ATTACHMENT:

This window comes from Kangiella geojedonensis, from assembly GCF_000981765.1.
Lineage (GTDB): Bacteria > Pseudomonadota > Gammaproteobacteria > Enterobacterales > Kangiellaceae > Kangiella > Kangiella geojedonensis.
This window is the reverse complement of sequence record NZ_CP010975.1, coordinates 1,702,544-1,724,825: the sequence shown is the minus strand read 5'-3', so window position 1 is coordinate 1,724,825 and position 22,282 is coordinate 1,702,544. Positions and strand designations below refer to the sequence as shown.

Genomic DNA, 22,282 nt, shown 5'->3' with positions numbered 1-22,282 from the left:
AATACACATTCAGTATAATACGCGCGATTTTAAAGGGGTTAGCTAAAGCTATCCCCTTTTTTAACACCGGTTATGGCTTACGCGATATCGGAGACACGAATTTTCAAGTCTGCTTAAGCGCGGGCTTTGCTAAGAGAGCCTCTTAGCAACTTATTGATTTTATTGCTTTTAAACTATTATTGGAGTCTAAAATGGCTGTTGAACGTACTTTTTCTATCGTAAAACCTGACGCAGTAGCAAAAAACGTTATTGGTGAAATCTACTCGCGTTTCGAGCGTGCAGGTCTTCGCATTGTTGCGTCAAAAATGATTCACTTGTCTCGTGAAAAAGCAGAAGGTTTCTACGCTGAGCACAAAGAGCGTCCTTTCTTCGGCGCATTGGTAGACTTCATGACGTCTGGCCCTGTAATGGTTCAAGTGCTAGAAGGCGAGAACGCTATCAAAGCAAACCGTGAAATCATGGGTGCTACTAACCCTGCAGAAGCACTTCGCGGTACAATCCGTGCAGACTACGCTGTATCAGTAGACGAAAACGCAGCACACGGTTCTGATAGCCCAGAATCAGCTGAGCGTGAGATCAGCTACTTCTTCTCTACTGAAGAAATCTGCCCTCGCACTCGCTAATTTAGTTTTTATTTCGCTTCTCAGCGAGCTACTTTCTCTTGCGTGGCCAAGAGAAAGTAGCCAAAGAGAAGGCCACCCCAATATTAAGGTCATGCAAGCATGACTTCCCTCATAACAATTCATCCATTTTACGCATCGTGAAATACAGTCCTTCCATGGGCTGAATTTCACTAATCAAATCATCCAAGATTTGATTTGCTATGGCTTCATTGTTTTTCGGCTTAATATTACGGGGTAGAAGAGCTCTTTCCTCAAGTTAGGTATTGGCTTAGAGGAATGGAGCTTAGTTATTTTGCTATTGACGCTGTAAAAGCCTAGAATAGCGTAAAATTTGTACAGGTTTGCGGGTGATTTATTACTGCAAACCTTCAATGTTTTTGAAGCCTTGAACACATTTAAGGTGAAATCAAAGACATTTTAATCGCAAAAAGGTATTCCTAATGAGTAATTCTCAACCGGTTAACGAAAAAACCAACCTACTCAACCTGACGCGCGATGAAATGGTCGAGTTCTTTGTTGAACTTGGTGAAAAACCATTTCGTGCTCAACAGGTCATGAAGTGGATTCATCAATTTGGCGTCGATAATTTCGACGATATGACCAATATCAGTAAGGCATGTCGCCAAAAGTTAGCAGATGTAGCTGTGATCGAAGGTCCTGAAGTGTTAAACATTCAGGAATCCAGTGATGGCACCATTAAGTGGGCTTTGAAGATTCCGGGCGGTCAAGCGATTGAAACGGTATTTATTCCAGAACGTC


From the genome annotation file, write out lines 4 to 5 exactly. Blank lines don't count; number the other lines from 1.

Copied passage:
Genomic DNA, 22,282 nt, shown 5'->3' with positions numbered 1-22,282 from the left:
AATACACATTCAGTATAATACGCGCGATTTTAAAGGGGTTAGCTAAAGCTATCCCCTTTTTTAACACCGGTTATGGCTTACGCGATATCGGAGACACGAATTTTCAAGTCTGCTTAAGCGCGGGCTTTGCTAAGAGAGCCTCTTAGCAACTTATTGATTTTATTGCTTTTAAACTATTATTGGAGTCTAAAATGGCTGTTGAACGTACTTTTTCTATCGTAAAACCTGACGCAGTAGCAAAAAACGTTATTGGTGAAATCTACTCGCGTTTCGAGCGTGCAGGTCTTCGCATTGTTGCGTCAAAAATGATTCACTTGTCTCGTGAAAAAGCAGAAGGTTTCTACGCTGAGCACAAAGAGCGTCCTTTCTTCGGCGCATTGGTAGACTTCATGACGTCTGGCCCTGTAATGGTTCAAGTGCTAGAAGGCGAGAACGCTATCAAAGCAAACCGTGAAATCATGGGTGCTACTAACCCTGCAGAAGCACTTCGCGGTACAATCCGTGCAGACTACGCTGTATCAGTAGACGAAAACGCAGCACACGGTTCTGATAGCCCAGAATCAGCTGAGCGTGAGATCAGCTACTTCTTCTCTACTGAAGAAATCTGCCCTCGCACTCGCTAATTTAGTTTTTATTTCGCTTCTCAGCGAGCTACTTTCTCTTGCGTGGCCAAGAGAAAGTAGCCAAAGAGAAGGCCACCCCAATATTAAGGTCATGCAAGCATGACTTCCCTCATAACAATTCATCCATTTTACGCATCGTGAAATACAGTCCTTCCATGGGCTGAATTTCACTAATCAAATCATCCAAGATTTGATTTGCTATGGCTTCATTGTTTTTCGGCTTAATATTACGGGGTAGAAGAGCTCTTTCCTCAAGTTAGGTATTGGCTTAGAGGAATGGAGCTTAGTTATTTTGCTATTGACGCTGTAAAAGCCTAGAATAGCGTAAAATTTGTACAGGTTTGCGGGTGATTTATTACTGCAAACCTTCAATGTTTTTGAAGCCTTGAACACATTTAAGGTGAAATCAAAGACATTTTAATCGCAAAAAGGTATTCCTAATGAGTAATTCTCAACCGGTTAACGAAAAAACCAACCTACTCAACCTGACGCGCGATGAAATGGTCGAGTTCTTTGTTGAACTTGGTGAAAAACCATTTCGTGCTCAACAGGTCATGAAGTGGATTCATCAATTTGGCGTCGATAATTTCGACGATATGACCAATATCAGTAAGGCATGTCGCCAAAAGTTAGCAGATGTAGCTGTGATCGAAGGTCCTGAAGTGTTAAACATTCAGGAATCCAGTGATGGCACCATTAAGTGGGCTTTGAAGATTCCGGGCGGTCAAGCGATTGAAACGGTATTTATTCCAGAACGTC